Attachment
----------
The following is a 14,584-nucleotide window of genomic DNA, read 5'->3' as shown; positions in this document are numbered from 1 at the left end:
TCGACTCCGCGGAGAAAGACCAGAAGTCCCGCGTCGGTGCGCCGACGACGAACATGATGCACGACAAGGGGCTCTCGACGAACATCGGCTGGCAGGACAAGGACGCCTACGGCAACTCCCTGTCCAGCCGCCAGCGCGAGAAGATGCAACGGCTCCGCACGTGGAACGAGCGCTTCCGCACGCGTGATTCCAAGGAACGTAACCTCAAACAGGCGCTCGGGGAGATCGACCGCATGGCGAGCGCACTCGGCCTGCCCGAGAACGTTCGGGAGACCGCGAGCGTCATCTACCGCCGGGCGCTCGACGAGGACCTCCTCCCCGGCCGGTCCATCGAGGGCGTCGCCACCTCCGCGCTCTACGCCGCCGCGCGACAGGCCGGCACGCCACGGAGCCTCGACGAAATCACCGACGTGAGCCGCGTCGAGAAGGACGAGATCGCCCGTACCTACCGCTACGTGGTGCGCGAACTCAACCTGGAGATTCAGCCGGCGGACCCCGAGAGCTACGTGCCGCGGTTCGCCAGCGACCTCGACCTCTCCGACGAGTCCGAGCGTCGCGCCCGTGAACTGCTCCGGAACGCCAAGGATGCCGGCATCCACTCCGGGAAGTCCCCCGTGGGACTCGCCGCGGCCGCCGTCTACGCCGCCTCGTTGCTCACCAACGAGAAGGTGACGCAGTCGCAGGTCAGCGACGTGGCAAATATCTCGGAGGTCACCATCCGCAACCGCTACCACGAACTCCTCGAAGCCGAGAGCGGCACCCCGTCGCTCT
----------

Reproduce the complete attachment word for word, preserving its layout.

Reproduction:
The following is a 14,584-nucleotide window of genomic DNA, read 5'->3' as shown; positions in this document are numbered from 1 at the left end:
TCGACTCCGCGGAGAAAGACCAGAAGTCCCGCGTCGGTGCGCCGACGACGAACATGATGCACGACAAGGGGCTCTCGACGAACATCGGCTGGCAGGACAAGGACGCCTACGGCAACTCCCTGTCCAGCCGCCAGCGCGAGAAGATGCAACGGCTCCGCACGTGGAACGAGCGCTTCCGCACGCGTGATTCCAAGGAACGTAACCTCAAACAGGCGCTCGGGGAGATCGACCGCATGGCGAGCGCACTCGGCCTGCCCGAGAACGTTCGGGAGACCGCGAGCGTCATCTACCGCCGGGCGCTCGACGAGGACCTCCTCCCCGGCCGGTCCATCGAGGGCGTCGCCACCTCCGCGCTCTACGCCGCCGCGCGACAGGCCGGCACGCCACGGAGCCTCGACGAAATCACCGACGTGAGCCGCGTCGAGAAGGACGAGATCGCCCGTACCTACCGCTACGTGGTGCGCGAACTCAACCTGGAGATTCAGCCGGCGGACCCCGAGAGCTACGTGCCGCGGTTCGCCAGCGACCTCGACCTCTCCGACGAGTCCGAGCGTCGCGCCCGTGAACTGCTCCGGAACGCCAAGGATGCCGGCATCCACTCCGGGAAGTCCCCCGTGGGACTCGCCGCGGCCGCCGTCTACGCCGCCTCGTTGCTCACCAACGAGAAGGTGACGCAGTCGCAGGTCAGCGACGTGGCAAATATCTCGGAGGTCACCATCCGCAACCGCTACCACGAACTCCTCGAAGCCGAGAGCGGCACCCCGTCGCTCT